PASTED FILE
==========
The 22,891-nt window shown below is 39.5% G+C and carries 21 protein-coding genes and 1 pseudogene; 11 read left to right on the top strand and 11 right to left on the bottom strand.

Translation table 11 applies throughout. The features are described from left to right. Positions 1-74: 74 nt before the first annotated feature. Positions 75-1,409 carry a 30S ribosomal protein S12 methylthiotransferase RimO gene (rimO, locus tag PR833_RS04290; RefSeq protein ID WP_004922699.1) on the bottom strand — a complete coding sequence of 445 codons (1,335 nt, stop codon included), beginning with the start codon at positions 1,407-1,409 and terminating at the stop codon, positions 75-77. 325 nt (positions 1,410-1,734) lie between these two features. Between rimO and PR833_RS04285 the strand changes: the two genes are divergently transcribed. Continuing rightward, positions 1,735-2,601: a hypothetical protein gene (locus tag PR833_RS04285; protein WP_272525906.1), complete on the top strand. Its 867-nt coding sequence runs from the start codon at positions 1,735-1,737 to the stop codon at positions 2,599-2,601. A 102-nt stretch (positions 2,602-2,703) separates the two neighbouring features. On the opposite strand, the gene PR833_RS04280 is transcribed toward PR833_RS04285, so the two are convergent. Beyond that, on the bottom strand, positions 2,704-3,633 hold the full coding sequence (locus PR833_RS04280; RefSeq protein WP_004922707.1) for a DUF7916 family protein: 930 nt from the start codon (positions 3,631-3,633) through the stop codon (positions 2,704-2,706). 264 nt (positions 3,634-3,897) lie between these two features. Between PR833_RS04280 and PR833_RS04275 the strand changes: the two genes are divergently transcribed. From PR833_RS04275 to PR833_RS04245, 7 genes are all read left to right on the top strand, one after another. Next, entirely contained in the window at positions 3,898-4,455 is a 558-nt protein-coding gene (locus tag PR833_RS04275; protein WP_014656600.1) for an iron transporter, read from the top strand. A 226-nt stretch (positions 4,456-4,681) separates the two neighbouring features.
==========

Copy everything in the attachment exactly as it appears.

The 22,891-nt window shown below is 39.5% G+C and carries 21 protein-coding genes and 1 pseudogene; 11 read left to right on the top strand and 11 right to left on the bottom strand.

Translation table 11 applies throughout. The features are described from left to right. Positions 1-74: 74 nt before the first annotated feature. Positions 75-1,409 carry a 30S ribosomal protein S12 methylthiotransferase RimO gene (rimO, locus tag PR833_RS04290; RefSeq protein ID WP_004922699.1) on the bottom strand — a complete coding sequence of 445 codons (1,335 nt, stop codon included), beginning with the start codon at positions 1,407-1,409 and terminating at the stop codon, positions 75-77. 325 nt (positions 1,410-1,734) lie between these two features. Between rimO and PR833_RS04285 the strand changes: the two genes are divergently transcribed. Continuing rightward, positions 1,735-2,601: a hypothetical protein gene (locus tag PR833_RS04285; protein WP_272525906.1), complete on the top strand. Its 867-nt coding sequence runs from the start codon at positions 1,735-1,737 to the stop codon at positions 2,599-2,601. A 102-nt stretch (positions 2,602-2,703) separates the two neighbouring features. On the opposite strand, the gene PR833_RS04280 is transcribed toward PR833_RS04285, so the two are convergent. Beyond that, on the bottom strand, positions 2,704-3,633 hold the full coding sequence (locus PR833_RS04280; RefSeq protein WP_004922707.1) for a DUF7916 family protein: 930 nt from the start codon (positions 3,631-3,633) through the stop codon (positions 2,704-2,706). 264 nt (positions 3,634-3,897) lie between these two features. Between PR833_RS04280 and PR833_RS04275 the strand changes: the two genes are divergently transcribed. From PR833_RS04275 to PR833_RS04245, 7 genes are all read left to right on the top strand, one after another. Next, entirely contained in the window at positions 3,898-4,455 is a 558-nt protein-coding gene (locus tag PR833_RS04275; protein WP_014656600.1) for an iron transporter, read from the top strand. A 226-nt stretch (positions 4,456-4,681) separates the two neighbouring features.